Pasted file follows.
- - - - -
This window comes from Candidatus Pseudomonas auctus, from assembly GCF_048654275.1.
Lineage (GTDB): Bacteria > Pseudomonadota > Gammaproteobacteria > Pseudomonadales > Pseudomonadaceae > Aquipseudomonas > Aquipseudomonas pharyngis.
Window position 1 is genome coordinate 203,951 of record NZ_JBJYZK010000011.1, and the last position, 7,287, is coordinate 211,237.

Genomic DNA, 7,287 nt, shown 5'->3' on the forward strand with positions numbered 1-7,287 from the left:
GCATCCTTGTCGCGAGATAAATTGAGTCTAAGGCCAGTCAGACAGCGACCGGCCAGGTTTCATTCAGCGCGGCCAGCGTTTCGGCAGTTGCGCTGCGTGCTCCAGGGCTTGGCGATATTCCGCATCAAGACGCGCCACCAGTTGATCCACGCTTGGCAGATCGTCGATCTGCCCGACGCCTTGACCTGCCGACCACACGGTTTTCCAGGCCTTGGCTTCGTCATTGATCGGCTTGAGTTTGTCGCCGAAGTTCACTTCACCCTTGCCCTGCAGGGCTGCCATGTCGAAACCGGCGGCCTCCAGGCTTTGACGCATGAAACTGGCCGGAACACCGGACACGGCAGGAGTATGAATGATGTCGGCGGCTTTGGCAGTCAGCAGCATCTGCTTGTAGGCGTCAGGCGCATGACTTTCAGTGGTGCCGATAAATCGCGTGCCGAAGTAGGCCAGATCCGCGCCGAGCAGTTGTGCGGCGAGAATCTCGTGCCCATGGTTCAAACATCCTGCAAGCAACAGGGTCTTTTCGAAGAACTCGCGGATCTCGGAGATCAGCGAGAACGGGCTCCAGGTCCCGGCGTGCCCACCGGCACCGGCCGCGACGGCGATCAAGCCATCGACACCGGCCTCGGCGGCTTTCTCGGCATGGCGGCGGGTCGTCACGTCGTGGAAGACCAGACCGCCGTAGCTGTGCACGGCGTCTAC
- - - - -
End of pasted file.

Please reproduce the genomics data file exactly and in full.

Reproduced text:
This window comes from Candidatus Pseudomonas auctus, from assembly GCF_048654275.1.
Lineage (GTDB): Bacteria > Pseudomonadota > Gammaproteobacteria > Pseudomonadales > Pseudomonadaceae > Aquipseudomonas > Aquipseudomonas pharyngis.
Window position 1 is genome coordinate 203,951 of record NZ_JBJYZK010000011.1, and the last position, 7,287, is coordinate 211,237.

Genomic DNA, 7,287 nt, shown 5'->3' on the forward strand with positions numbered 1-7,287 from the left:
GCATCCTTGTCGCGAGATAAATTGAGTCTAAGGCCAGTCAGACAGCGACCGGCCAGGTTTCATTCAGCGCGGCCAGCGTTTCGGCAGTTGCGCTGCGTGCTCCAGGGCTTGGCGATATTCCGCATCAAGACGCGCCACCAGTTGATCCACGCTTGGCAGATCGTCGATCTGCCCGACGCCTTGACCTGCCGACCACACGGTTTTCCAGGCCTTGGCTTCGTCATTGATCGGCTTGAGTTTGTCGCCGAAGTTCACTTCACCCTTGCCCTGCAGGGCTGCCATGTCGAAACCGGCGGCCTCCAGGCTTTGACGCATGAAACTGGCCGGAACACCGGACACGGCAGGAGTATGAATGATGTCGGCGGCTTTGGCAGTCAGCAGCATCTGCTTGTAGGCGTCAGGCGCATGACTTTCAGTGGTGCCGATAAATCGCGTGCCGAAGTAGGCCAGATCCGCGCCGAGCAGTTGTGCGGCGAGAATCTCGTGCCCATGGTTCAAACATCCTGCAAGCAACAGGGTCTTTTCGAAGAACTCGCGGATCTCGGAGATCAGCGAGAACGGGCTCCAGGTCCCGGCGTGCCCACCGGCACCGGCCGCGACGGCGATCAAGCCATCGACACCGGCCTCGGCGGCTTTCTCGGCATGGCGGCGGGTCGTCACGTCGTGGAAGACCAGACCGCCGTAGCTGTGCACGGCGTCTAC